One of the first pieces of legislation the newly minted Senate plans to take up is the Violence Against Women Act (VAWA), which previously failed to pass the last Congress because of Republican opposition in the House.
The law, originally passed in 1994 as part of a larger crime bill, has been reauthorized twice but since its expiration in September 2011, there’s been a gap in legal protections and services for women from abusive domestic partners, stalkers and sexual. It easily passed the Senate last year with the support of 15 Republicans but never made it through the Republican-led House.
Proponents introduced a new version of the bill this week that aims to ease Republican concerns. The authors of the new bill included expanded protections for immigrants, members of the LGBT community and Native Americans, but dropped one of the GOP‘s most pressing concerns: an expansion of the U visa program. The visa would give legal protection to illegal immigrants who are victims of domestic violence and sexual crimes. Last year, a Republican alternative that stripped the U visa provision, as well as the LGBT and Native American provisions, passed the House before stalling in the Senate.
GOP opponents said they did not have an issue with the program but pointed to a procedural problem as the reason for their dismay. They noted that the expanded visa program would raise revenue, and all bills that raise money must originate in the House. FULL ARTICLE
The title caught me off guard too, I admit. This is a blog from UK news site The Guardian that somewhat jokingly discusses whether or not there are markers of gay culture that unify the LGBT community.
The author starts by talking about how an acquaintance of his wanted to “revoke his gay card” when he tweeted that he didn’t like a Kylie Minogue song. That ticked him off, and so he explains that, as we all know, you don’t have to like Kylie Minogue to be gay, just like you don’t have to watch Glee or worship Cher or any of those other stereotypes.
But then he suggests – again, partially jokingly – that there are key experiences that bring gays together. (Disclaimer: he seems to be mostly listing experiences relevant to gay men.) Some of them are somewhat meaningful, like paying tribute to Stonewall or honoring the people we lost to the AIDS epidemic, but others buy into the very stereotypes he seems to be against, like diva worship or knowing how to cruise. Here’s the full list (explanations at the link above):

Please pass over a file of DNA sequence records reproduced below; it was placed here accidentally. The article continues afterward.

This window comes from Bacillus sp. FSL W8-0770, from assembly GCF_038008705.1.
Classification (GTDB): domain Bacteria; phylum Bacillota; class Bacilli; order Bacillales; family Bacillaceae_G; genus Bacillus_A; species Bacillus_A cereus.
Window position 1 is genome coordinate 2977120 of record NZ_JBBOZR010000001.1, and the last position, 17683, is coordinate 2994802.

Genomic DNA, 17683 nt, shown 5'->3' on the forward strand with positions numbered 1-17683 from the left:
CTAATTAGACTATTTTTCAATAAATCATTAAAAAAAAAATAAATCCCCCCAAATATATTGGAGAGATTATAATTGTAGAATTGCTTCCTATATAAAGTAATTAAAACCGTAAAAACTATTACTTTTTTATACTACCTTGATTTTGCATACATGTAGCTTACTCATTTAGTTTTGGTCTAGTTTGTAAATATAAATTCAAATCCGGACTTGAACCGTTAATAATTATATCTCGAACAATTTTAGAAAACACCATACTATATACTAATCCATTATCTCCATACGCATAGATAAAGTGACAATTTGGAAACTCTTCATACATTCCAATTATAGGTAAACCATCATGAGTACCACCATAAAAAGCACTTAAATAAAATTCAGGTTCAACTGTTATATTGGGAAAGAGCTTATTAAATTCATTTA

- Have a diva
- Dress in drag
- Know about poppers
- Go to Pride
- Develop a Gaydar
- Appreciate camp
- Visit the AIDS quilt
- Come out
What do you think of this piece? Are there certain things every gay person should do, like go to Pride and come out? Or is the author discrediting the wide variety of ways a person can be gay?
THE HUFFINGTON POST
Editor-at-large, HuffPost Gay Voices; SiriusXM radio host
If the answer to that question is no, then they’d better start speaking up loudly and clearly. Because over the past few weeks, evangelical pastors have made headlines urging parents to beat boys who seem gay, calling for gays and lesbians and “queers” to be put inside an electrified pen and left to die, and urging the government to begin killing gays.
These declarations have been backed up by these pastors’ followers, who’ve organized protests to support them and who’ve gone on national televisionto defend them (as have the pastors themselves), a proud hate movement going public. They’re being whipped into a frenzy against President Obama’s coming out for marriage equality and they’re emboldened by the passage of Amendment One in North Carolina. They’ve been met withoutrage and protest from LGBT people and pro-gay supporters, and from the many mostly non-evangelical Christian leaders who support LGBT rights.
CIVIL RIGHTS FOR
YOUR BROTHER, YOUR SISTER…
YOUR UNCLE JACK;AUNT JANE
Whatever you do in bed, supports it.